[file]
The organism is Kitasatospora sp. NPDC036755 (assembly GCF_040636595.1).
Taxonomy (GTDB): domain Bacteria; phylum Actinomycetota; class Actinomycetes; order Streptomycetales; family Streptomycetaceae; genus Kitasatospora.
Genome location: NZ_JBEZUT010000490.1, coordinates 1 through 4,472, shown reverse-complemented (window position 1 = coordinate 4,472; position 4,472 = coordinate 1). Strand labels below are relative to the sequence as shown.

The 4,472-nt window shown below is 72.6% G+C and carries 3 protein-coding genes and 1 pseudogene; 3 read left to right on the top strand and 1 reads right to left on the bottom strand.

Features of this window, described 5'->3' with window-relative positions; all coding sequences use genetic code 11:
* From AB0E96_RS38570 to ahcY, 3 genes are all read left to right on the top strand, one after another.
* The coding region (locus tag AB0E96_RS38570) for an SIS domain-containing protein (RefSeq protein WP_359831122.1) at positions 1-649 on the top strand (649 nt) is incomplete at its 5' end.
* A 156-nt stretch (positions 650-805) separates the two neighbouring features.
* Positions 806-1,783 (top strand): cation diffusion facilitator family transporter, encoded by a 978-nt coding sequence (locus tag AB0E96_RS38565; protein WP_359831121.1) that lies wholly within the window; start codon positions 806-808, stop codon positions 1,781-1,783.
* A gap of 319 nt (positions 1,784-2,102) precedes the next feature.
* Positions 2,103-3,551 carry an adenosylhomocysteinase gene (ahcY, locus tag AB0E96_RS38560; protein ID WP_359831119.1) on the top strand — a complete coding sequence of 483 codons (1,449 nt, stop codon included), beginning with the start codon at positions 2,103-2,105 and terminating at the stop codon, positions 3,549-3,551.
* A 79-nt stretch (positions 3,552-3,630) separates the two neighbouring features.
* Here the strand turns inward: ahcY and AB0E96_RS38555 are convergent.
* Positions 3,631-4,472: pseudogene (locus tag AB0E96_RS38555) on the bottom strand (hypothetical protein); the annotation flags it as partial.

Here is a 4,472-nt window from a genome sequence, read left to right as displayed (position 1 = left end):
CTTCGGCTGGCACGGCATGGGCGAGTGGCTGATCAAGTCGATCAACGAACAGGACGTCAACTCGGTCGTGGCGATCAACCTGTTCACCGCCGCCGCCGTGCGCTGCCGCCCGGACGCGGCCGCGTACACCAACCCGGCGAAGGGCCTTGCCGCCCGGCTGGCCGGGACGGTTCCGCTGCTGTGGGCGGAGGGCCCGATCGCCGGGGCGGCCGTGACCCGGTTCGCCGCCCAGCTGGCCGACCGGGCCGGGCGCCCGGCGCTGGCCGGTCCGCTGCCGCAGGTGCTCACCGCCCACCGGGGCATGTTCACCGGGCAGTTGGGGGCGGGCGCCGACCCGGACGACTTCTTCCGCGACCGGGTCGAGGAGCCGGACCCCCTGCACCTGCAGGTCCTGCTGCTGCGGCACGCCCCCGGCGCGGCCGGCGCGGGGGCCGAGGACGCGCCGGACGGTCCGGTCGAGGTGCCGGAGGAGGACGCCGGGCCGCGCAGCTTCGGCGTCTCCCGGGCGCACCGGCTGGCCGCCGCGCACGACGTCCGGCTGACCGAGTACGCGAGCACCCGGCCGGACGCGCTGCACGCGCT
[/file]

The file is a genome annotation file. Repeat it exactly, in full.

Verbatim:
The organism is Kitasatospora sp. NPDC036755 (assembly GCF_040636595.1).
Taxonomy (GTDB): domain Bacteria; phylum Actinomycetota; class Actinomycetes; order Streptomycetales; family Streptomycetaceae; genus Kitasatospora.
Genome location: NZ_JBEZUT010000490.1, coordinates 1 through 4,472, shown reverse-complemented (window position 1 = coordinate 4,472; position 4,472 = coordinate 1). Strand labels below are relative to the sequence as shown.

The 4,472-nt window shown below is 72.6% G+C and carries 3 protein-coding genes and 1 pseudogene; 3 read left to right on the top strand and 1 reads right to left on the bottom strand.

Features of this window, described 5'->3' with window-relative positions; all coding sequences use genetic code 11:
* From AB0E96_RS38570 to ahcY, 3 genes are all read left to right on the top strand, one after another.
* The coding region (locus tag AB0E96_RS38570) for an SIS domain-containing protein (RefSeq protein WP_359831122.1) at positions 1-649 on the top strand (649 nt) is incomplete at its 5' end.
* A 156-nt stretch (positions 650-805) separates the two neighbouring features.
* Positions 806-1,783 (top strand): cation diffusion facilitator family transporter, encoded by a 978-nt coding sequence (locus tag AB0E96_RS38565; protein WP_359831121.1) that lies wholly within the window; start codon positions 806-808, stop codon positions 1,781-1,783.
* A gap of 319 nt (positions 1,784-2,102) precedes the next feature.
* Positions 2,103-3,551 carry an adenosylhomocysteinase gene (ahcY, locus tag AB0E96_RS38560; protein ID WP_359831119.1) on the top strand — a complete coding sequence of 483 codons (1,449 nt, stop codon included), beginning with the start codon at positions 2,103-2,105 and terminating at the stop codon, positions 3,549-3,551.
* A 79-nt stretch (positions 3,552-3,630) separates the two neighbouring features.
* Here the strand turns inward: ahcY and AB0E96_RS38555 are convergent.
* Positions 3,631-4,472: pseudogene (locus tag AB0E96_RS38555) on the bottom strand (hypothetical protein); the annotation flags it as partial.

Here is a 4,472-nt window from a genome sequence, read left to right as displayed (position 1 = left end):
CTTCGGCTGGCACGGCATGGGCGAGTGGCTGATCAAGTCGATCAACGAACAGGACGTCAACTCGGTCGTGGCGATCAACCTGTTCACCGCCGCCGCCGTGCGCTGCCGCCCGGACGCGGCCGCGTACACCAACCCGGCGAAGGGCCTTGCCGCCCGGCTGGCCGGGACGGTTCCGCTGCTGTGGGCGGAGGGCCCGATCGCCGGGGCGGCCGTGACCCGGTTCGCCGCCCAGCTGGCCGACCGGGCCGGGCGCCCGGCGCTGGCCGGTCCGCTGCCGCAGGTGCTCACCGCCCACCGGGGCATGTTCACCGGGCAGTTGGGGGCGGGCGCCGACCCGGACGACTTCTTCCGCGACCGGGTCGAGGAGCCGGACCCCCTGCACCTGCAGGTCCTGCTGCTGCGGCACGCCCCCGGCGCGGCCGGCGCGGGGGCCGAGGACGCGCCGGACGGTCCGGTCGAGGTGCCGGAGGAGGACGCCGGGCCGCGCAGCTTCGGCGTCTCCCGGGCGCACCGGCTGGCCGCCGCGCACGACGTCCGGCTGACCGAGTACGCGAGCACCCGGCCGGACGCGCTGCACGCGCT